Interestingly enough, one of the most intense concerns voiced by those inside of the company and even more so outside, is the failure of the company to attract and retain the kind of creative minds they’ve been fortunate enough to have in the past, and who’ve always produced the cutting edge products this company has in the past prided itself on developing. It appears something has gone very wrong the past decade or so. –GFS
Boeing Engineers Fine Tune Problems Solving Skills
ST. LOUIS, June 14, 2004 — Boeing [NYSE: BA] space shuttle engineers are getting a refresher course in how to better understand and solve complex engineering problems in an effective team environment.
James F. Peters, Boeing principal scientist and engineer for the International Space Station and Space Shuttle, developed the four-hour Problem Resolution workshop to give engineers additional tools to analyze the multiple root causes of complex problems while highlighting the need for a systematic approach to problem solving and prevention.
Although most Boeing engineers have good engineering problem solving skills, the workshop takes the additional step of standardizing the approach engineers follow across all Boeing space shuttle sites when identifying the hazards associated with spaceflight, understanding the causes of failures and the factors for successful problem resolution.
Two case studies used in the course to highlight successful problem solving include the fuel cell problem on the Microgravity Science Lab Mission on STS-83 and the crack in the 17-inch ball Strut Tie Rod Assembly (BSTRA) that could have caused structural failure of the feed line to the Space Shuttle Main Engines. The lessons learned from these two case studies along with the problem solving methodology from the class are applied to exercises designed to provide engineers practical experience using the problem solving techniques.
Four common themes about successful problem resolution teams (PRTs) are taught in the workshop. “Engineers are taught that a clear definition of the problem is necessary and about the importance of getting the right people working together to solve the problem. A critical member of the PRT is the leader, who is responsible for selecting the team members, executing the problem resolution process, and ensuring all possible root causes are identified,” Peters said.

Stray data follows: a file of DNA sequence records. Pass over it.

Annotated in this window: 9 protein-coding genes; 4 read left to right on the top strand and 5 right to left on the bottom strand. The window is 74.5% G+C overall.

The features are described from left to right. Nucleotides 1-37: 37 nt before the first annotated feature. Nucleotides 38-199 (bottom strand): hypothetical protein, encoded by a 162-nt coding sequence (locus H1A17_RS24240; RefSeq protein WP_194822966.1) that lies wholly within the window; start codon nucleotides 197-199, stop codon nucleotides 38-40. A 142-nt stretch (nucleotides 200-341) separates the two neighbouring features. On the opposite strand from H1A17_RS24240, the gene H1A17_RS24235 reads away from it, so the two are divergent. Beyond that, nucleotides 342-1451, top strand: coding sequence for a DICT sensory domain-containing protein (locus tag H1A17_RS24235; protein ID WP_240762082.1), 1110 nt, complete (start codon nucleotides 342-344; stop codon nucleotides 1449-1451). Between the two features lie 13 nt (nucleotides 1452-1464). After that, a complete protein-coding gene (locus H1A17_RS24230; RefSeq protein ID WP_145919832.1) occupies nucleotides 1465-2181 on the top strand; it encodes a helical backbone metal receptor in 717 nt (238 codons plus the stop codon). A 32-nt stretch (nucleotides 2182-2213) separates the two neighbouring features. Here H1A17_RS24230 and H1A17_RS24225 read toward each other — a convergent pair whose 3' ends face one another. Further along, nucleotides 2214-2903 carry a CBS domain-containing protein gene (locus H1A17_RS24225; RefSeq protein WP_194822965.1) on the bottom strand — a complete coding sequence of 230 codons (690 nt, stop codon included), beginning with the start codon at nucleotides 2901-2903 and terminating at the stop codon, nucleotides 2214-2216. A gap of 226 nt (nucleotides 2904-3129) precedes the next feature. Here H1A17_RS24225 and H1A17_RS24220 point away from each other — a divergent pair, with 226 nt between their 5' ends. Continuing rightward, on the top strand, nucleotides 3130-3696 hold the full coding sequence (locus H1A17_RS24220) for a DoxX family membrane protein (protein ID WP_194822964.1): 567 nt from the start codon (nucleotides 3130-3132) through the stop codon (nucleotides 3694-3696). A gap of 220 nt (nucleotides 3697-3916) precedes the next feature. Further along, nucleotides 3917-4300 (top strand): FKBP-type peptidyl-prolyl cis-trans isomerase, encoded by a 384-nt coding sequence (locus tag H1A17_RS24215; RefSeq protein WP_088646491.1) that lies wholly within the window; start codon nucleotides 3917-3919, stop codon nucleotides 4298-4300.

The rest of the workshop focuses on a roadmap containing a sequential series of steps teams should follow to identify the root causes using fault tree analysis. The final step is to develop an action plan, which has multiple dimensions aimed at fixing or preventing problems and can range from additional testing to hardware changes and redesign.
The workshop is open to all Boeing space shuttle engineers at NASA Systems sites in Huntington Beach, Calif., Kennedy Space Center and in Houston. In addition to space shuttle employees, ISS, United Space Alliance and NASA employees have been attending classes, which average about 20-25 engineers. Every week, about one to two classes are conducted at each site, and will run to the end of the year. “This workshop is very beneficial to Boeing engineers and our customers as the fundamentals are applicable to other programs as well,” added Peters.
“I wanted additional training for our engineers so that they could better solve technical problems in a team environment. What we do everyday in the shuttle program requires our best engineering effort, everyday. This workshop will improve the quality of support we give to our customer,” said Bo Bejmuk, manager of the Boeing Space Shuttle Orbiter Program and the champion of establishing this workshop, which is a mandatory for his engineers.
What do engineers think about the workshop? In class surveys, all of the engineers think the workshop was effective at providing a better understanding of problem resolution while the vast majority highly recommends the workshop to others.
“It was a straightforward approach to problem solving, especially for some people who have not been a part of a PRT. People often struggle initially with the mechanics of problem solving and this helps people effectively pinpoint what they need to do first and how to avoid overlooking something important,” said Robert Mills, a provisioning project engineer on the space shuttle program, who attended the workshop.
A unit of The Boeing Company, Boeing Integrated Defense Systems is one of the world’s largest space and defense businesses. Headquartered in St. Louis, Boeing Integrated Defense Systems is a $27 billion business. It provides systems solutions to its global military, government and commercial customers. It is a leading provider of intelligence, surveillance and reconnaissance; the world’s largest military aircraft manufacturer; the world’s largest satellite manufacturer and a leading provider of space-based communications; the primary systems integrator for U.S. missile defense; NASA’s largest contractor; and a global leader in launch services.